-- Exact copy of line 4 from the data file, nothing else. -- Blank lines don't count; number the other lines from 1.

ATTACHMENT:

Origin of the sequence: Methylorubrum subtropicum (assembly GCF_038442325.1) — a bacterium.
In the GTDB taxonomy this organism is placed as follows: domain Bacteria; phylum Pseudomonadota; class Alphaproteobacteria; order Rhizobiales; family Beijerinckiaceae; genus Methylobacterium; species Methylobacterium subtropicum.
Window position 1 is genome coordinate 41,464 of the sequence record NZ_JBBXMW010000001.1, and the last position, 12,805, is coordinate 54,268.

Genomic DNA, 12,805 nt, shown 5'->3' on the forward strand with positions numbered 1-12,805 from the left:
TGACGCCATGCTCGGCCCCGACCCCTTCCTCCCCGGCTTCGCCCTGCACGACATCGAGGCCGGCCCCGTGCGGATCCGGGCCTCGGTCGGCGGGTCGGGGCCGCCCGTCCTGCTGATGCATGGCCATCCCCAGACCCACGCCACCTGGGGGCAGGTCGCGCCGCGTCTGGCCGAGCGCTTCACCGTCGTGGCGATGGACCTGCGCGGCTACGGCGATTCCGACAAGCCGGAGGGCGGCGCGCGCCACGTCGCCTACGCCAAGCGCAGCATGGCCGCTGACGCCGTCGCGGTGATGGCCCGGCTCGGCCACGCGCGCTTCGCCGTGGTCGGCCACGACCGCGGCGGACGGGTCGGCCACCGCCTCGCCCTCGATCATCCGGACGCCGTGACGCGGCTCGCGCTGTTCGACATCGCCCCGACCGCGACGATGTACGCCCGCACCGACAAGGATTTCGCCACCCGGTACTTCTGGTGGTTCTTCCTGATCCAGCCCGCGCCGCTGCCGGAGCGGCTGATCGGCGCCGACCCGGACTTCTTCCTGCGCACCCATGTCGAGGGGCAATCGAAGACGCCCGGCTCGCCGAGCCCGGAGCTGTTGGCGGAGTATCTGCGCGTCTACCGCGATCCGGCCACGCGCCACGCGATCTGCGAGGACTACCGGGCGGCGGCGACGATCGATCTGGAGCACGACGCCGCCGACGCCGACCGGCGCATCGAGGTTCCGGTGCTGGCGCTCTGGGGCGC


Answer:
Genomic DNA, 12,805 nt, shown 5'->3' on the forward strand with positions numbered 1-12,805 from the left: